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Recent Terror Threat Points to Need for Complete Entry/Exit System | NumbersUSA - For Lower Immigration Levels

Home > Hot Topics > More Topics > Attrition Through Enforcement > Recent Terror Threat Points to Need for Complete Entry/Exit System

Recent Terror Threat Points to Need for Complete Entry/Exit System


Last Friday, Amine El Khalifi, a 29-year-old Moroccan citizen, was arrested by FBI agents as he made his way to the U.S. Capitol for what he believed would be a suicide mission. Thankfully, El Khalifi had been under surveillance by the FBI and he never got close to achieving his goals of conducting an attack on American landmarks and innocent civilians. However, El Khalifi’s arrest once again shines the light on a significant issue that seems to be ignored by many lawmakers in this country. El Khalifi is an illegal alien who has been living in the United States unlawfully since 1999 after his visa expired.

According to a Center for Immigration Studies report conducted by Janice Kephart, between the early 1990s and 2004, 59 of the 94 foreign-born terrorists who operated in the United States had "committed immigration fraud prior to or in conjunction with taking part in terrorist activity." Six of those foreign-born terrorists included in the report were 9/11 hijackers.

The 9/11 Commission Report highlighted the importance of preventing individuals from entering the country and remaining undetected.

The challenge for national security in an age of terrorism is to prevent the very few people who may pose overwhelming risks from entering or remaining in the United States undetected.

-- 9/11 Commission Report

There are 11 million illegal aliens in the country, and our government has shown little regard for the “undetected” persons in this country. Granted, El Khalifi was eventually detected, but it’s not feasible to detect everyone. Yes, I know… most of the 11 million illegal aliens living in the United States are not here to commit any terrorist attack or crimes. But I also know that of the 11 million people here illegally, some of them hope to carry out an attack against the United States.

Many people in this country have the unfortunate misconception that the term "illegal alien" refers to a person of Hispanic heritage who crossed our Southern border illegally. That is so far from reality. Thousands of "Other than Mexican" (OTM) persons, many from "terrorist countries", are detained at the Southwest border each year. With that said, how many OTM persons do you think are not arrested? In addition, 40% of the illegal aliens in the United States right now are individuals who entered this country on a visa and overstayed the time allocated by their visa - just like El Khalifi.

To put things in perspective, there are millions of people here illegally and thousands of which hail from countries known for producing terrorists. During testimony last week before the Homeland Security Committee, United States Secretary of Homeland Security Janet Napolitano made statements in regards to our country’s entry/exit system. The Secretary said the entry portion was close while the exit (important for identifying visa overstays) was a very expensive process.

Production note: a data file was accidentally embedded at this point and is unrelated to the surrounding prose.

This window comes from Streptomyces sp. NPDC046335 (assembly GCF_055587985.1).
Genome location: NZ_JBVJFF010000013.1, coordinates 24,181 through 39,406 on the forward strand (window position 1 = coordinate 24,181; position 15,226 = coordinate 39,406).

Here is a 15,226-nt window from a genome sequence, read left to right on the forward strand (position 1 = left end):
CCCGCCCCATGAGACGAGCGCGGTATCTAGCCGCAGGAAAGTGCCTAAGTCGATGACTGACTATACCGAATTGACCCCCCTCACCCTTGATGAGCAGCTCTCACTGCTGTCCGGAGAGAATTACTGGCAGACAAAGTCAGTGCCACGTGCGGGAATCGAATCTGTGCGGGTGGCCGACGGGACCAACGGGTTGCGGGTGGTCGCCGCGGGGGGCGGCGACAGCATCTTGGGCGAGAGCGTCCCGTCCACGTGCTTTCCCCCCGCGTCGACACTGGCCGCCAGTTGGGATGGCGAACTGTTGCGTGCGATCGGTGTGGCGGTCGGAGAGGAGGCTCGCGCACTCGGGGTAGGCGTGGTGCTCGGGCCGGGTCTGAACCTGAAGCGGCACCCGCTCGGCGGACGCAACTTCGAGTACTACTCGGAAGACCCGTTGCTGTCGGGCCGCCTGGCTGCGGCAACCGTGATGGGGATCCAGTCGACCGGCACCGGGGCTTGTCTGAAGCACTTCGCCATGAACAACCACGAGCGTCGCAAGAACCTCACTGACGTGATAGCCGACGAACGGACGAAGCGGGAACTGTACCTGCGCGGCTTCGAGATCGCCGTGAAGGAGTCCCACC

The Secretary continued by saying, "we have biographical data that works just as well.”

Sorry to burst the bubble here, but the “biographical data” is clearly not working when you have illegal aliens plotting to blow up the U.S Capitol. This country needs a functional entry/exit system that works and prevents visa overstayers from staying in the country illegally.

The days of fighting in the trenches and battles composed of men standing in lines firing at one another in open fields are long gone. Our enemies are no longer identified with a country, rather a cause. Our enemies can now integrate themselves within our communities and can show no signs of harm. For those who enter, or remain in the country undetected, the goal is to make it too difficult for them to continue going undetected.

As more details come out on El Khalifi, it will be interesting to see if, and where, he worked? How did he manage to stay in the country illegally for so long? As of now, many states like Virginia, where El Khalifi resided, do not require employers to use E-Verify, an internet-based system that allows businesses to determine the eligibility of their employees to work in the United States when hiring new employees. Also, Illegal aliens can rent homes mostly anywhere in the country, so the idea of El Khalifi remaining in the country for so long should not come as a surprise to anyone.

El Khalifi’s arrest is a great thing. It shows the strength of our country’s counter-terrorism and the great job being done by the men and women who are responsible for protecting our homeland. But let’s not get complacent. There are many people out there just like El Khalifi, who are out there waiting for the opportunity to strike. Over time, someone is destined to fall through cracks and strike this country, just as they did on 9/11. If that happens, we should at least know we did everything we could to stop it. As of today, we simply cannot say we are doing everything we can.

ELIANO YOUNES is an Assistant for the Content and Activism team. He is a graduate of Virginia Commonwealth University and began working at NumbersUSA shortly after his graduation in May of 2011. He studied political science and homeland security.

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